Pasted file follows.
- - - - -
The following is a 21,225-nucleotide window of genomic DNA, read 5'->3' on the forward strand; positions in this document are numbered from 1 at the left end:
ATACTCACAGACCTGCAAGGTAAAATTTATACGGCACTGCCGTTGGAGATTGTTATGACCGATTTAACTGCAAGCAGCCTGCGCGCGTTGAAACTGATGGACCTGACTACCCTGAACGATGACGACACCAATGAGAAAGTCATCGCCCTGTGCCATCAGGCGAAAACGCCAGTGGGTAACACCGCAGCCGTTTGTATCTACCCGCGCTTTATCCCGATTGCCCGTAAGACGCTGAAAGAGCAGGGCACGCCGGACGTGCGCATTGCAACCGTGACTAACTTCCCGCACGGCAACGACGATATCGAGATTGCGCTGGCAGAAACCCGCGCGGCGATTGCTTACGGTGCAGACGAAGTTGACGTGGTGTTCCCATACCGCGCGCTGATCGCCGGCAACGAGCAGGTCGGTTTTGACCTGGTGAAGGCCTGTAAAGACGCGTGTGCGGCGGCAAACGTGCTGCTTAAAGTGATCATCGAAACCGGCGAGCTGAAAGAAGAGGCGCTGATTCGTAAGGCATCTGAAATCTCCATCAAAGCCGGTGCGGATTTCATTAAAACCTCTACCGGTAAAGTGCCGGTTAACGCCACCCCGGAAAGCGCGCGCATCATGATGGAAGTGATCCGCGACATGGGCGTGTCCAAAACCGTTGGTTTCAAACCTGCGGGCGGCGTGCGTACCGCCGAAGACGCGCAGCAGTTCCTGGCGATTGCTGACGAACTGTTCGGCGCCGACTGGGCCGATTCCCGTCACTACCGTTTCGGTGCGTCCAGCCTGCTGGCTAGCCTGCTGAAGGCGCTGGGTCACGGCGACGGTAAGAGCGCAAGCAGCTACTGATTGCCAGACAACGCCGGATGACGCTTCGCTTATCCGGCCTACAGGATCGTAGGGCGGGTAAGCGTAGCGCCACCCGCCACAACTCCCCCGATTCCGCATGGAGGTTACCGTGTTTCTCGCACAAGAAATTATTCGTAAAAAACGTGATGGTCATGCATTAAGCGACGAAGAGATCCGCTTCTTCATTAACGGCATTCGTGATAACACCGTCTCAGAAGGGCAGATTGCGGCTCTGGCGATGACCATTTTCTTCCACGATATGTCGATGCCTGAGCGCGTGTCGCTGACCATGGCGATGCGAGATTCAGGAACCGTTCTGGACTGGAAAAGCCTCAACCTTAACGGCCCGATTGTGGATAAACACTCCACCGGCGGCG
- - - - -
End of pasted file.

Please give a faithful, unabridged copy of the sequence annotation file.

The following is a 21,225-nucleotide window of genomic DNA, read 5'->3' on the forward strand; positions in this document are numbered from 1 at the left end:
ATACTCACAGACCTGCAAGGTAAAATTTATACGGCACTGCCGTTGGAGATTGTTATGACCGATTTAACTGCAAGCAGCCTGCGCGCGTTGAAACTGATGGACCTGACTACCCTGAACGATGACGACACCAATGAGAAAGTCATCGCCCTGTGCCATCAGGCGAAAACGCCAGTGGGTAACACCGCAGCCGTTTGTATCTACCCGCGCTTTATCCCGATTGCCCGTAAGACGCTGAAAGAGCAGGGCACGCCGGACGTGCGCATTGCAACCGTGACTAACTTCCCGCACGGCAACGACGATATCGAGATTGCGCTGGCAGAAACCCGCGCGGCGATTGCTTACGGTGCAGACGAAGTTGACGTGGTGTTCCCATACCGCGCGCTGATCGCCGGCAACGAGCAGGTCGGTTTTGACCTGGTGAAGGCCTGTAAAGACGCGTGTGCGGCGGCAAACGTGCTGCTTAAAGTGATCATCGAAACCGGCGAGCTGAAAGAAGAGGCGCTGATTCGTAAGGCATCTGAAATCTCCATCAAAGCCGGTGCGGATTTCATTAAAACCTCTACCGGTAAAGTGCCGGTTAACGCCACCCCGGAAAGCGCGCGCATCATGATGGAAGTGATCCGCGACATGGGCGTGTCCAAAACCGTTGGTTTCAAACCTGCGGGCGGCGTGCGTACCGCCGAAGACGCGCAGCAGTTCCTGGCGATTGCTGACGAACTGTTCGGCGCCGACTGGGCCGATTCCCGTCACTACCGTTTCGGTGCGTCCAGCCTGCTGGCTAGCCTGCTGAAGGCGCTGGGTCACGGCGACGGTAAGAGCGCAAGCAGCTACTGATTGCCAGACAACGCCGGATGACGCTTCGCTTATCCGGCCTACAGGATCGTAGGGCGGGTAAGCGTAGCGCCACCCGCCACAACTCCCCCGATTCCGCATGGAGGTTACCGTGTTTCTCGCACAAGAAATTATTCGTAAAAAACGTGATGGTCATGCATTAAGCGACGAAGAGATCCGCTTCTTCATTAACGGCATTCGTGATAACACCGTCTCAGAAGGGCAGATTGCGGCTCTGGCGATGACCATTTTCTTCCACGATATGTCGATGCCTGAGCGCGTGTCGCTGACCATGGCGATGCGAGATTCAGGAACCGTTCTGGACTGGAAAAGCCTCAACCTTAACGGCCCGATTGTGGATAAACACTCCACCGGCGGCG